How SMEs can secure their financial documents on a budget

Today’s digital world can be a dangerous one for small businesses who are unaware of the key risks to their information security and who are unprepared to deal with them. Many have a lack of resources and budget for dealing with the issue, and cyber criminals are exploiting this to their advantage. However, there are plenty of ways to protect your financial security on a budget, if you use the right tools.
Small business owner paying his bills, something that SMEs have to deal with everyday

The recent rash of cyber attacks and malware, including the ‘wannacry’ attack which affected organisations around the world including the NHS, has been a cause for concern for businesses across the UK and globally. Whether you’re a large multi-national corporation or a small-medium enterprise (SME), it’s impossible in 2017 to hide from the fact that you are a viable target for such electronic attacks, and that the results of allowing this to happen could be catastrophic.

The difference is that as a small business with fewer information security resources at your disposal, you are in many ways more vulnerable than your larger counterparts, and may be a target for such attacks because you are perceived as being vulnerable. This was highlighted in a recent article by fortune, which details a, “growing trend in which sophisticated cyber criminals are eschewing big financial institutions in favour of softer targets.” One example given recounts the tale of a small US tech startup who had more than $1m siphoned from their accounts by hackers, never to be recovered.

The article goes on to say that, “mid-tier firms, now the targets of hackers of all strips, can be defined as companies that lack resources for chief security officers, and other full-time defense operations.”

So, what are the potential threats to SME’s financial security? These include:

  • Malware, ransomware and viruses that can infect computers, steal information (including financial account details) hold data to ransom and otherwise interfere with normal operations.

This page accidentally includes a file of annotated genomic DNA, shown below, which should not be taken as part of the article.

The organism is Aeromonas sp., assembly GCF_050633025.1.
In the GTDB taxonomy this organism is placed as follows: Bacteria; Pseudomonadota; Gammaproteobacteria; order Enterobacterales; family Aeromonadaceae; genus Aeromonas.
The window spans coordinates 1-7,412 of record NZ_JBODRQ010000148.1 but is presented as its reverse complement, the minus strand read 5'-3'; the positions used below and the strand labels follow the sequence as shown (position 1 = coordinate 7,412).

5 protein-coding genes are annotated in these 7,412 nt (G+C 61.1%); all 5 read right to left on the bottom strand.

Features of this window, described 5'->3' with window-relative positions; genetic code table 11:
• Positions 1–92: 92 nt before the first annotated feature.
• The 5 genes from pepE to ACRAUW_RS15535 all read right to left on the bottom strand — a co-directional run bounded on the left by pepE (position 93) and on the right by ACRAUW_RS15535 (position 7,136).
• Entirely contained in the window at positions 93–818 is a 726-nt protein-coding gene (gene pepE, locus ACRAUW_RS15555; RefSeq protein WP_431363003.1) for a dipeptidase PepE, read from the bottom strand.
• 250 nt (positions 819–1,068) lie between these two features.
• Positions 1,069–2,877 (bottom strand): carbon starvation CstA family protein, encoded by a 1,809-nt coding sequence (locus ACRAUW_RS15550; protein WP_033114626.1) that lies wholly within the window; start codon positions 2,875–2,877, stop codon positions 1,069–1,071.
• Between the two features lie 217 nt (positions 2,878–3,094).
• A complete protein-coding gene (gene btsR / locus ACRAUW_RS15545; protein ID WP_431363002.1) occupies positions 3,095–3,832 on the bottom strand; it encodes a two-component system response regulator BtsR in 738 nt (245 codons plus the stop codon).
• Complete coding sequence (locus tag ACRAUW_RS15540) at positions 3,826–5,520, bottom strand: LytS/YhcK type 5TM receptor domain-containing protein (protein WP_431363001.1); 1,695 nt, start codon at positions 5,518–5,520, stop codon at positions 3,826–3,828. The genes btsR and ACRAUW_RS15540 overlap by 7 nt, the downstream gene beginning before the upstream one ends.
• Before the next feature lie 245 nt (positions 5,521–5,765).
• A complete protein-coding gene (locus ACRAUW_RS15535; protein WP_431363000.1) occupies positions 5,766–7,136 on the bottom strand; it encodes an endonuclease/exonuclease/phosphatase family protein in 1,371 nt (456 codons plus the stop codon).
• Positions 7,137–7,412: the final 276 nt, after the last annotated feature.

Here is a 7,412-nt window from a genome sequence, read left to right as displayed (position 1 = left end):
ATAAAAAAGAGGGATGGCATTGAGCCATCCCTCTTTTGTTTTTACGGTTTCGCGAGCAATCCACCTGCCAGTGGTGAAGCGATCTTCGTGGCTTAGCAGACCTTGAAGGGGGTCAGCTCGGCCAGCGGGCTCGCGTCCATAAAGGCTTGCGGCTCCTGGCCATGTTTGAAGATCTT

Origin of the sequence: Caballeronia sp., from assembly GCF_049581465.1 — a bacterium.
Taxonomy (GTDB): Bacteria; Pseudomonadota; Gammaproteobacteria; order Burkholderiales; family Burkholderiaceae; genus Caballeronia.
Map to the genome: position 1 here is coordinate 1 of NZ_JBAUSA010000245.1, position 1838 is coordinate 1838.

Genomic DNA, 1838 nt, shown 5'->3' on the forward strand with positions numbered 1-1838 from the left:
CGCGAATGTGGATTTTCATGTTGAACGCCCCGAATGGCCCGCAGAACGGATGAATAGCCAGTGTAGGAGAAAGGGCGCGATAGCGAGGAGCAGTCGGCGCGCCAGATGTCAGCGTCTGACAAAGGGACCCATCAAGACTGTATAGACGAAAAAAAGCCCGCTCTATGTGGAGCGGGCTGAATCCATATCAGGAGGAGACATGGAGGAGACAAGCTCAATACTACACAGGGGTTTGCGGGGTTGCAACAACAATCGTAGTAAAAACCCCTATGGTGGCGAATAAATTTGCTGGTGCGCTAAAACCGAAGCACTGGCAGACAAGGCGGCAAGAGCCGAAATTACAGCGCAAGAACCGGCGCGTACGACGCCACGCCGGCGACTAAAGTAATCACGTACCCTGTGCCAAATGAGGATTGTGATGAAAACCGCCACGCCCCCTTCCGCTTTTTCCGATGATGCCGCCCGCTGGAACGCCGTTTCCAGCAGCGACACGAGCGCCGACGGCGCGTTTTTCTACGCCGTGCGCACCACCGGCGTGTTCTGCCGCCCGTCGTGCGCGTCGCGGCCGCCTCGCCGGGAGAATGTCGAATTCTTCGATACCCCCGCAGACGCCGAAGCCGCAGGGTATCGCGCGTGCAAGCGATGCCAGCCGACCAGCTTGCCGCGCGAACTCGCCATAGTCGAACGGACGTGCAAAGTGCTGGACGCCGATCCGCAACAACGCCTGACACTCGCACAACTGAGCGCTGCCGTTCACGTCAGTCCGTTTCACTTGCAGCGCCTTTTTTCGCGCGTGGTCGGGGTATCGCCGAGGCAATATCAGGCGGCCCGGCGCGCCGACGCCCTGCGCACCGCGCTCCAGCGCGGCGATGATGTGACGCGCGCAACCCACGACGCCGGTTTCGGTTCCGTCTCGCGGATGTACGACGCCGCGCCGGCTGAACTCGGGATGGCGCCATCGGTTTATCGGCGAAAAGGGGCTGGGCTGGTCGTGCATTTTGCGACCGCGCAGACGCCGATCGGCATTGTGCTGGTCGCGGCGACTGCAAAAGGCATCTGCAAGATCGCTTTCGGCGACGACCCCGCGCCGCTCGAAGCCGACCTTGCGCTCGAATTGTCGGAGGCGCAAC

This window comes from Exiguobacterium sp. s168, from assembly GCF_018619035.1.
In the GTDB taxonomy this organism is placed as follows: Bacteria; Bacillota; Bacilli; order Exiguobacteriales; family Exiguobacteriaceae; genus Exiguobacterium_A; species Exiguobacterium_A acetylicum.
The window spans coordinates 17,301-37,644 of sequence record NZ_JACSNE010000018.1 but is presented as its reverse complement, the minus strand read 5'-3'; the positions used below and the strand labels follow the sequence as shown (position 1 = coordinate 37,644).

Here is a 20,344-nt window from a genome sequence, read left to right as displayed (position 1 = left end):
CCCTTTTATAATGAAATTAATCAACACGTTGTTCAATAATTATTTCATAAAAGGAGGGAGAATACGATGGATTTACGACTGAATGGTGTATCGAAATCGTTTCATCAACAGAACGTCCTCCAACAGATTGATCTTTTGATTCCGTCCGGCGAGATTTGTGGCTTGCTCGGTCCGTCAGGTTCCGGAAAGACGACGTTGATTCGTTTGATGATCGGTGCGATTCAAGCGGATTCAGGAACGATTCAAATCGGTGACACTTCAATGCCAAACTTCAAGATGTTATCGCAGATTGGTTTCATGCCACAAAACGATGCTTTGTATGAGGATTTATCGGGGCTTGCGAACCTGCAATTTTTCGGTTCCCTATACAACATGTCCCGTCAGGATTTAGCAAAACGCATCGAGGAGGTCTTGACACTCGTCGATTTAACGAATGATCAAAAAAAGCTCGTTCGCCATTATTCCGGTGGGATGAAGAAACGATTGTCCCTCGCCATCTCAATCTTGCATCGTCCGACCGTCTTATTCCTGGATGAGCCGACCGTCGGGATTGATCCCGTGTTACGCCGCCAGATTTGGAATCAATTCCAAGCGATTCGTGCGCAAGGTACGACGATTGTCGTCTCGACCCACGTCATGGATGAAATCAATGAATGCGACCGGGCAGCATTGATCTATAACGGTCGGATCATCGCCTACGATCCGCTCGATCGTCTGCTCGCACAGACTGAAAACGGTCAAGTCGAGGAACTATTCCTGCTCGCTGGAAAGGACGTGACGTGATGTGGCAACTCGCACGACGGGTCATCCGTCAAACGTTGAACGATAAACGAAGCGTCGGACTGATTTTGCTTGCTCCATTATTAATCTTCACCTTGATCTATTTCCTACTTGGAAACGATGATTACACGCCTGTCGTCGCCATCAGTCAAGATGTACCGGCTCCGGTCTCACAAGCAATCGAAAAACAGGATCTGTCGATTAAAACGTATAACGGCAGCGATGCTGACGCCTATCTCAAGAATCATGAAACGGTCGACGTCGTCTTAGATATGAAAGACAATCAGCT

• Phishing – Tricking employees into handing over passwords and account details via email and other channels, or tricking them into directly transferring money to bogus accounts.
  • Using key loggers and other covert software to steal passwords and other account details
  • Direct hacking into company systems


How to stay secure despite a lack of resources

    One of the key barriers to protecting your business’ financial data and documents in this new age of cyber crime is that as a small business you have very limited resources to throw at the problem. However, while you may not be able to afford the high-end cybersecurity troubleshooters and solutions that big businesses put in place, you can still do plenty to protect your business on a budget. It‘s all about having good document security procedures in place, as follows:

    • Have a document management security policy – You need to control who has access to which financial documents, therefore you need a system of classification, e.g.:

    – Restricted – The most sensitive and tightly controlled data. All financial documents should be restricted. Always be fully aware of who has access to this data

    – Confidential or Private – Less sensitive, but only relevant departments should have access

    – Public – Not sensitive and access is not controlled. General documents which do not pose a risk.

    Once you have a document security policy in place, train staff to make sure that everyone is aware of the seriousness of confidentiality. You should also organise your folder structure so that documents with similar levels of security are kept together, making it easier to see what is/isn’t secure

    • Shred sensitive paper documents that contain financial data and details when no longer needed
    • Avoid sharing sensitive financial documents on personal email accounts. Use a secure cloud service instead to store and share files.
    • Add passwords – Once you have determined different levels of security, you will need to add a password to documents as required. It is important that different passwords be used for different functions, to further protect your security.
    • Use Microsoft RMS – Rights management services can be used to restrict access to people that don’t work for your company, and restricts people sending documents in an email or printing documents.
    • Redact information – When sharing financial documents digitally, use a tool like Power PDF to redact (or censor) sensitive information.
    • Utilise e-signatures – Nuance’s Power PDF can add an electronic signature and date to your financial documents, which when in place lets you know that your documents haven’t been tampered with.

    If you use the right tools, there’s no reason why you shouldn’t be able to effectively protect your business from cyber threats. Power PDF enables you to do all of the above on a slim budget, giving you peace of mind and protection. Try a free trial today.


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